This clip has been making the rounds on other blog sites, and it is a powerful one, highlighting the inability of post-modern thought and “religion” to provide real answers and real peace. The difference between the two types of thought are so stark: the old man speaking in rage about hell and forgiveness, the therapist talking in measured tones about hearing this and hearing that, but offering no real answers to the questions that were given.
The crux of this conversation, which really is just a play for a larger metaphysical debate, is the state of that man. When we are doing fine in life, when death seems unreal and we are happy and fat, the clever and circuitous answers of post-modern thought seem feasible, and are just enough to get us by that particular season. It sounds reasonable and wise, like something a Buddhist monk would tell us as we travel through Bangkok on motorbike. But this mostly is by virtue of the fact that the answers are so roundabout that they cause us to forget what the question was in the first place.
But when the other shoe falls…when we are on our deathbed, or are watching someone we love pass away, or see towers fall in fire and people jumping hand-in-hand to their deaths, those answers reveal themselves for what they truly are – smoke and mirrors. In that moment, people no longer want aphorisms and zen mantras – they want answers, real answers of eternal consequence. And then those “answers” of post-modernity that satisfied us in our times of plenty are so frustratingly foolish.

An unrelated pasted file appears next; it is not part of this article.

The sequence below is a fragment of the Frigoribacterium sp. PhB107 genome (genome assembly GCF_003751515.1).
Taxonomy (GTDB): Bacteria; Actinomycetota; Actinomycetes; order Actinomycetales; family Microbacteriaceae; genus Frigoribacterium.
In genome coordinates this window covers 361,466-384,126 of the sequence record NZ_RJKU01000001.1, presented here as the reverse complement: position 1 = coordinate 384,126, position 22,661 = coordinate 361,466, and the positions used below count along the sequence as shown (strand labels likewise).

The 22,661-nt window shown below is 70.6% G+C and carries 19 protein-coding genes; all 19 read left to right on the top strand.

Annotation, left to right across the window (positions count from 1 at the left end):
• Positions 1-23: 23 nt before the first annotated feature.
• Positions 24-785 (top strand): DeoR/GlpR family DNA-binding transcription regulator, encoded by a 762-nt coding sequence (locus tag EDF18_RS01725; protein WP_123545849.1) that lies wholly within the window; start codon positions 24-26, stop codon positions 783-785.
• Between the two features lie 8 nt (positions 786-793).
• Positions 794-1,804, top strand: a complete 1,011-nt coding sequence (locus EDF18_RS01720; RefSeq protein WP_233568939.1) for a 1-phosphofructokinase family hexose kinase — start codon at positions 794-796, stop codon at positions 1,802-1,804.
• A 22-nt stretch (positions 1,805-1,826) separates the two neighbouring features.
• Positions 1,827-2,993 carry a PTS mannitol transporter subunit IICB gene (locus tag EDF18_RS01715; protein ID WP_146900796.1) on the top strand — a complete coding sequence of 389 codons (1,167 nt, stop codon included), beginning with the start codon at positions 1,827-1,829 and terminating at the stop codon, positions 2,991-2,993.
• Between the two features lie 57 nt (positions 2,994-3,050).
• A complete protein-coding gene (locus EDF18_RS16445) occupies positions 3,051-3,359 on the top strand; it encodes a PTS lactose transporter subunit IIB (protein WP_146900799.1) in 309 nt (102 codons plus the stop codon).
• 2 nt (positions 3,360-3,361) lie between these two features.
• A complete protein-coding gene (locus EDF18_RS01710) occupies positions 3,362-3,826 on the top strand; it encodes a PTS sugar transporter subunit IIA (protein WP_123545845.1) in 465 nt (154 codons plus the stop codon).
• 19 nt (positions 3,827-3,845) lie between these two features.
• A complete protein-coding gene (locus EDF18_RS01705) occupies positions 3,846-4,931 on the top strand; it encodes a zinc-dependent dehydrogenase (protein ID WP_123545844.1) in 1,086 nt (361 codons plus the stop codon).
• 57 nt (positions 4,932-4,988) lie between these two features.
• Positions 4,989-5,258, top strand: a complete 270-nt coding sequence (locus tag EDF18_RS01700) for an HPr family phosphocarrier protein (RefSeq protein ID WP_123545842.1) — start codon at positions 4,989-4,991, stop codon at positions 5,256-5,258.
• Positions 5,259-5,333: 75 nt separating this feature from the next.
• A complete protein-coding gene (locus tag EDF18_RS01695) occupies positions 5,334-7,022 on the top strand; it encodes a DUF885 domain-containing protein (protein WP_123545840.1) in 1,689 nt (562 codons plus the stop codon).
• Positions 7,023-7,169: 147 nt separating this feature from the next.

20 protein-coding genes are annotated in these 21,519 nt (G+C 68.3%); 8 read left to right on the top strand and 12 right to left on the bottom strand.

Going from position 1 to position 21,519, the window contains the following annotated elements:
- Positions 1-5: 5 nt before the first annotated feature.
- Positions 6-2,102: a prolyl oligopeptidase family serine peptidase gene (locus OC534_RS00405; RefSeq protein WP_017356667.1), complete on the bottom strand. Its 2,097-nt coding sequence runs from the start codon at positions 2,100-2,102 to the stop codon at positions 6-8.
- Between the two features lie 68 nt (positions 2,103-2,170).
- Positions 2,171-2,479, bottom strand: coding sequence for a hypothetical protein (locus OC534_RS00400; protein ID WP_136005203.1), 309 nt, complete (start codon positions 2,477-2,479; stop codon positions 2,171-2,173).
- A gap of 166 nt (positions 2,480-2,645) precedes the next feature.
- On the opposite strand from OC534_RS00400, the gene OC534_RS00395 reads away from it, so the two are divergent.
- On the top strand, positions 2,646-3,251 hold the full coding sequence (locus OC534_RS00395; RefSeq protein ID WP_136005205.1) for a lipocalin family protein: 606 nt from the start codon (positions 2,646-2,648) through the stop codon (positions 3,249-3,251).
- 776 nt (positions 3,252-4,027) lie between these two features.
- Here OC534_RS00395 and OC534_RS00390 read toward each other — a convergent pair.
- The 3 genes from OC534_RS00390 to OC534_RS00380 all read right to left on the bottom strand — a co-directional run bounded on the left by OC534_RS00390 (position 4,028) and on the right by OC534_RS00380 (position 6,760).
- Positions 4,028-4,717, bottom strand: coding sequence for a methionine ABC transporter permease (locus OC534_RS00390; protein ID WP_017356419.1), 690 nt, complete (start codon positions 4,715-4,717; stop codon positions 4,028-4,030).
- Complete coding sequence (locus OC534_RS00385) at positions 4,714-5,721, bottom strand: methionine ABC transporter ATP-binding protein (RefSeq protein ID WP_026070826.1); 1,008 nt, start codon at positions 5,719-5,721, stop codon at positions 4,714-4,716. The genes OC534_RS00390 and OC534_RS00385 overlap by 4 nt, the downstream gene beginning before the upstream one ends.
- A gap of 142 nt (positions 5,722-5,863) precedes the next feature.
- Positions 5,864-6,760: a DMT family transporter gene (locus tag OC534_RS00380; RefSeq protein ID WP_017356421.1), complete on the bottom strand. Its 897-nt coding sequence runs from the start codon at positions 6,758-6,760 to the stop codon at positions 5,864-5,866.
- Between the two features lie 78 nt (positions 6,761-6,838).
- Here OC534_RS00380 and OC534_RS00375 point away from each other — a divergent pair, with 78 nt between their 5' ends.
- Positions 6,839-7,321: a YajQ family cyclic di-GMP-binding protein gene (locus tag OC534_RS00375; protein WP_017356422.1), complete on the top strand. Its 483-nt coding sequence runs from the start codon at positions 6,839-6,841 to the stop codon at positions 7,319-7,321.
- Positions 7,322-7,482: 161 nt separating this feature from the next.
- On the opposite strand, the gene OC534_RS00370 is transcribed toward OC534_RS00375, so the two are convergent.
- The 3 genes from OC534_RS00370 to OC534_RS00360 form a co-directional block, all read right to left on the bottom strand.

It all lies in the state of the man – when we feel fine, the pleasantries of post-modernity will do. But when we are broken, we reject these cliches and look for real redemption, real forgiveness, a real Savior. The trick is in the realization that in truth, we are broken all the time.